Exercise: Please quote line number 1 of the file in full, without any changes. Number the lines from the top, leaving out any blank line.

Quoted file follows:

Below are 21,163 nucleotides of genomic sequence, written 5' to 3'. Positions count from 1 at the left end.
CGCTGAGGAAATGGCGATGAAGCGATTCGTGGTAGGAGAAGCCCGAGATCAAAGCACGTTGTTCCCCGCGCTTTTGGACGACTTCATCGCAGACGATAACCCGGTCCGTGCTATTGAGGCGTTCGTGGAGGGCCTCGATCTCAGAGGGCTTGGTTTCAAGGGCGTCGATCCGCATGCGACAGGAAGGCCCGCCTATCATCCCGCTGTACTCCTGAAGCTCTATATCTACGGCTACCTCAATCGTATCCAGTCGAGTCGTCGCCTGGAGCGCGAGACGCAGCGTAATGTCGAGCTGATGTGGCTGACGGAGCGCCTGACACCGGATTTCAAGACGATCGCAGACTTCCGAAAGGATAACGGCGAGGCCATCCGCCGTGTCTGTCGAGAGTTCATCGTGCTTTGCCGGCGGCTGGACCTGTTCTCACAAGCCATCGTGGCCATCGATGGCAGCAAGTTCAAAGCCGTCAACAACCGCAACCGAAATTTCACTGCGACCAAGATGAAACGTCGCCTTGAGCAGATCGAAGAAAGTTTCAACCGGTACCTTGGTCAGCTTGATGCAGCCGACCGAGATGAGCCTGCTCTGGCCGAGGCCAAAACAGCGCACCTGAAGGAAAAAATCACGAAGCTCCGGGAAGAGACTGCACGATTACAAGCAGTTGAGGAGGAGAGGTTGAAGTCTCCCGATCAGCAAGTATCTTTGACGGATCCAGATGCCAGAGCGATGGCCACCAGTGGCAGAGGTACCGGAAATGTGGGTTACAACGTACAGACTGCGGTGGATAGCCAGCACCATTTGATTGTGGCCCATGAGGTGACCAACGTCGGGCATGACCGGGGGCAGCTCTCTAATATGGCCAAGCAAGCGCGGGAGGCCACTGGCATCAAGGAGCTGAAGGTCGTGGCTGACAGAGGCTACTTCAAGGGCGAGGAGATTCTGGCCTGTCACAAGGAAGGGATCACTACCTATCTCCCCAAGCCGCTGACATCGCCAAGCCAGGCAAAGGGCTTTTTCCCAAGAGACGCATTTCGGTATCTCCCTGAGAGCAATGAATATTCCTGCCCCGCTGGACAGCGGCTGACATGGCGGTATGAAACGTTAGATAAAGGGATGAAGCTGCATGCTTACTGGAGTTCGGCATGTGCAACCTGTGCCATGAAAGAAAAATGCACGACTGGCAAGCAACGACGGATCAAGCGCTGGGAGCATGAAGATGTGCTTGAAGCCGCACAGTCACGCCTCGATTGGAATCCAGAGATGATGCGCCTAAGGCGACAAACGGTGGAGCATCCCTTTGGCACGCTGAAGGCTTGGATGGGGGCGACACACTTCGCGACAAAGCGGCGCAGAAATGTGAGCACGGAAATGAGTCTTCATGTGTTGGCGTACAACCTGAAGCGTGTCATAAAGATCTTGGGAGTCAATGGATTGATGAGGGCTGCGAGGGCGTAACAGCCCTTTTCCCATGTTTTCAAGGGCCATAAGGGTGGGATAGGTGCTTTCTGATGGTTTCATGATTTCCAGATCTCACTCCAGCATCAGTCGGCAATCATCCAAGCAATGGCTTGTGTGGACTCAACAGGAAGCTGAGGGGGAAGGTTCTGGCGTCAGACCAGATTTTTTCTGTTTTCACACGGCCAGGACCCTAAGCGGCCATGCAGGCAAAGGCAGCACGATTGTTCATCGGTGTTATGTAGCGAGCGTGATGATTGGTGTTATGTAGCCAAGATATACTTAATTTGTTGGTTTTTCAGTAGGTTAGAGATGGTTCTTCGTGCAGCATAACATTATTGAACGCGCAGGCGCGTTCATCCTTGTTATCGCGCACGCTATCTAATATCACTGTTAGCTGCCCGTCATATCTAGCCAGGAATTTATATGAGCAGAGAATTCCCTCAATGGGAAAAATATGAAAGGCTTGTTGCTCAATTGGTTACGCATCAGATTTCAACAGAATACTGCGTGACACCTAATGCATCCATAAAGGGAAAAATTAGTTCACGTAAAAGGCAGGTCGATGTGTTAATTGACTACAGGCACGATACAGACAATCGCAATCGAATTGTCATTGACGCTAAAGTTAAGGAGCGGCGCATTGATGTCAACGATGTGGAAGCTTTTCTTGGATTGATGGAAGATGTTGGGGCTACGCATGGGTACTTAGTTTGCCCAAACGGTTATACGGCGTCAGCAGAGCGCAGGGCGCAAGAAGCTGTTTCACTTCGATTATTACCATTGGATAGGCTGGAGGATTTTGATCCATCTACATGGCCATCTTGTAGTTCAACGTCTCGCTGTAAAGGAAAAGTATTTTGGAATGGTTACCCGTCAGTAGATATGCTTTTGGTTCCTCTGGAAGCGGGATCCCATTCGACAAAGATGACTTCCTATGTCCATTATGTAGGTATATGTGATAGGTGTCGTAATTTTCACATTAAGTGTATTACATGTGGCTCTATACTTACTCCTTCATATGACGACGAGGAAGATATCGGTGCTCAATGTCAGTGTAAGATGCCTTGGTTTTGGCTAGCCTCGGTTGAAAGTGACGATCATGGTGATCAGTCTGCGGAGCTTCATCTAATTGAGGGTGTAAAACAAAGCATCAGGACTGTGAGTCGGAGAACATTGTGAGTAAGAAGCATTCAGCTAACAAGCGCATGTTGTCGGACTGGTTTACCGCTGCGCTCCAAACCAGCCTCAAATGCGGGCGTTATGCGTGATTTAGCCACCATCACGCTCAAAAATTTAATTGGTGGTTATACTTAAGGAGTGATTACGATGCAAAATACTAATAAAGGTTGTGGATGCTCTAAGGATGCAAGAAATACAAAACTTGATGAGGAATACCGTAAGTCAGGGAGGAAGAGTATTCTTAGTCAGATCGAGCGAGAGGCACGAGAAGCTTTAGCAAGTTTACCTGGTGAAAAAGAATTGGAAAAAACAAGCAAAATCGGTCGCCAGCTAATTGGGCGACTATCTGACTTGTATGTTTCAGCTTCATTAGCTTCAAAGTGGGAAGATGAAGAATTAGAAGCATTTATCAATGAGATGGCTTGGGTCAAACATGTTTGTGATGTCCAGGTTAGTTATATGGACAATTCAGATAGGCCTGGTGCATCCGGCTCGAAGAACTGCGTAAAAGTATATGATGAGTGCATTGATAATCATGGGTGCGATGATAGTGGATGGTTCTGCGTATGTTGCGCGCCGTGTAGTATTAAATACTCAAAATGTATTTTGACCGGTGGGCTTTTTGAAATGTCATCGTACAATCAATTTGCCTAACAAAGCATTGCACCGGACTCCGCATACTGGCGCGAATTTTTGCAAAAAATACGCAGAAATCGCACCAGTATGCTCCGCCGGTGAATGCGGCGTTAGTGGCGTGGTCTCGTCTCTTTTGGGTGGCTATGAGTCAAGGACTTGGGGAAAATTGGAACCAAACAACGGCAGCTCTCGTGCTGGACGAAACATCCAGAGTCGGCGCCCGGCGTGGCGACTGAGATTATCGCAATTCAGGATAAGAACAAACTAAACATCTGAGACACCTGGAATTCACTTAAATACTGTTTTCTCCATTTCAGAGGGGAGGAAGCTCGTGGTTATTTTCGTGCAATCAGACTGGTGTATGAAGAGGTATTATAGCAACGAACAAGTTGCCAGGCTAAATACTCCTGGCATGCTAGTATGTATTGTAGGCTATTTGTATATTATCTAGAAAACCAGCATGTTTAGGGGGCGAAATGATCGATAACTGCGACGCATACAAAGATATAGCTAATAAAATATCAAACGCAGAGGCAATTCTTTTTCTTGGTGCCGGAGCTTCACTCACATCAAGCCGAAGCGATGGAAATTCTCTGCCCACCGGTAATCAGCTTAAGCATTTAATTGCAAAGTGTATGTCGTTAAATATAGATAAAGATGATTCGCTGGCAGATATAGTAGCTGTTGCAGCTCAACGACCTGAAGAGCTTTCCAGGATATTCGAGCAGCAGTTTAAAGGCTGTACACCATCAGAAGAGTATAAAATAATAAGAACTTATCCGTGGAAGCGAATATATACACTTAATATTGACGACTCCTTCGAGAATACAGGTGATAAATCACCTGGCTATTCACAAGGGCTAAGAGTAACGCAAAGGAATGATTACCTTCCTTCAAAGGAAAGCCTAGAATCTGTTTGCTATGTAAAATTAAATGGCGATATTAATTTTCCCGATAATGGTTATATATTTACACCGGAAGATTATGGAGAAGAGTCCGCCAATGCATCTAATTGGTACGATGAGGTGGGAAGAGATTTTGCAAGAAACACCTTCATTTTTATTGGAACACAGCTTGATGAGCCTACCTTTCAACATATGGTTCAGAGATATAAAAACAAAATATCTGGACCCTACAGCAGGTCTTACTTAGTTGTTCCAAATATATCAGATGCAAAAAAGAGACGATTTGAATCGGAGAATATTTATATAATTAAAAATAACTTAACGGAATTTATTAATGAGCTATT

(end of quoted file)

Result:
Below are 21,163 nucleotides of genomic sequence, written 5' to 3'. Positions count from 1 at the left end.